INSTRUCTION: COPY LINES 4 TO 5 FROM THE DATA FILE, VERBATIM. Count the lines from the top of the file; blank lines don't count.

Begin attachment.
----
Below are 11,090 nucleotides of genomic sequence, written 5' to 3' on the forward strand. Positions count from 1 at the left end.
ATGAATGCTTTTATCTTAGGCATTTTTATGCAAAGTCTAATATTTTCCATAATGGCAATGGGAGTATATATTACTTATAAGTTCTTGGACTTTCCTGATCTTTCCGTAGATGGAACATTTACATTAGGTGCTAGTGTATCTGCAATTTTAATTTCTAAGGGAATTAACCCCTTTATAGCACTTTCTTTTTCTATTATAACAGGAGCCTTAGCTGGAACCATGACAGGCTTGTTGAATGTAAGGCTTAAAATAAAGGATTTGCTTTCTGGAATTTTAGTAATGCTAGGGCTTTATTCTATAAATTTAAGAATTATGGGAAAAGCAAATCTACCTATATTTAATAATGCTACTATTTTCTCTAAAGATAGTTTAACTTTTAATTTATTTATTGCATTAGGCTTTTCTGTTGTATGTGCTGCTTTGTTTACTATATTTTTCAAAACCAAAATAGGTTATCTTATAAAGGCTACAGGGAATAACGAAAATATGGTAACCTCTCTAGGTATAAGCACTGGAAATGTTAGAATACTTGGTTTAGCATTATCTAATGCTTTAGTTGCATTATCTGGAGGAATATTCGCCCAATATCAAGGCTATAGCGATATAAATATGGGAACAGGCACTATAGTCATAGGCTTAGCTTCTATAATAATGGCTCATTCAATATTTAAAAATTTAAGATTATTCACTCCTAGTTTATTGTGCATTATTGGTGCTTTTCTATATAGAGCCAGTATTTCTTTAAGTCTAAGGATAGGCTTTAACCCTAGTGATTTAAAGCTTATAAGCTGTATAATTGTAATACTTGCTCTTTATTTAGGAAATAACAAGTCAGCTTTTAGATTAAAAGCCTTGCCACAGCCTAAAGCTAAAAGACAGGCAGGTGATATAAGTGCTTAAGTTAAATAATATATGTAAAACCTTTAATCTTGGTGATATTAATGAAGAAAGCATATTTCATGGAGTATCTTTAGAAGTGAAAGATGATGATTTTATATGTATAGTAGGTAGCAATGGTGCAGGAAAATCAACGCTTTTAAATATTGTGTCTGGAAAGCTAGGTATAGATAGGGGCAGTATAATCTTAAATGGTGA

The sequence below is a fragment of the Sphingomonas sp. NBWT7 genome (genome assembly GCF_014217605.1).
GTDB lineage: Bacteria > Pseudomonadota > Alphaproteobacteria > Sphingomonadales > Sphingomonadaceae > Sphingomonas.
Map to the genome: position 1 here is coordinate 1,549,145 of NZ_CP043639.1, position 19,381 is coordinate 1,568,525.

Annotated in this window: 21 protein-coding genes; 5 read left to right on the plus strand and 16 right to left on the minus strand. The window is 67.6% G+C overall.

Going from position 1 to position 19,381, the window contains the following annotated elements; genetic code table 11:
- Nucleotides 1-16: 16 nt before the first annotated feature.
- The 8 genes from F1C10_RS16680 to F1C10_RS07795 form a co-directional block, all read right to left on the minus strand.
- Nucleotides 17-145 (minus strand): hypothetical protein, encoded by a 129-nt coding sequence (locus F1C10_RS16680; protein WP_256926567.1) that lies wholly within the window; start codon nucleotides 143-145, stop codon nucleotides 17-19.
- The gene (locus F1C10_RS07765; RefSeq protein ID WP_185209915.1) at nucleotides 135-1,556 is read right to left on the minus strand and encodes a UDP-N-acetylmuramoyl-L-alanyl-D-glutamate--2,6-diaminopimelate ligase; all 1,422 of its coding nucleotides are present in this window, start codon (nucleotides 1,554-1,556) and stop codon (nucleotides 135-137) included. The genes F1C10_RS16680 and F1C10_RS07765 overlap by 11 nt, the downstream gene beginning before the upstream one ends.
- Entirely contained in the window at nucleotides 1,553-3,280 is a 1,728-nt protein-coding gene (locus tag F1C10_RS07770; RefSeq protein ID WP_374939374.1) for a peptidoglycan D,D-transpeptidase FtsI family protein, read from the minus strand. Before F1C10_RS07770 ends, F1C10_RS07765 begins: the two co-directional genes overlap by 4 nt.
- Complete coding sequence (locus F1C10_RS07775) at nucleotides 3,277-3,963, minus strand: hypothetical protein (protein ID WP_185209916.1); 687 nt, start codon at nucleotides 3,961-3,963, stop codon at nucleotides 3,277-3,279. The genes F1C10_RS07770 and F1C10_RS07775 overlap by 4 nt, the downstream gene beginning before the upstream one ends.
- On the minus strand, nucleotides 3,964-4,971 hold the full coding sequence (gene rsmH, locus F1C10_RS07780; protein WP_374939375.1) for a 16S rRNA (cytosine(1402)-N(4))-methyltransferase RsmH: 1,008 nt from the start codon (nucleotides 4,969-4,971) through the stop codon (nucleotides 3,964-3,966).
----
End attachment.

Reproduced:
GTDB lineage: Bacteria > Pseudomonadota > Alphaproteobacteria > Sphingomonadales > Sphingomonadaceae > Sphingomonas.
Map to the genome: position 1 here is coordinate 1,549,145 of NZ_CP043639.1, position 19,381 is coordinate 1,568,525.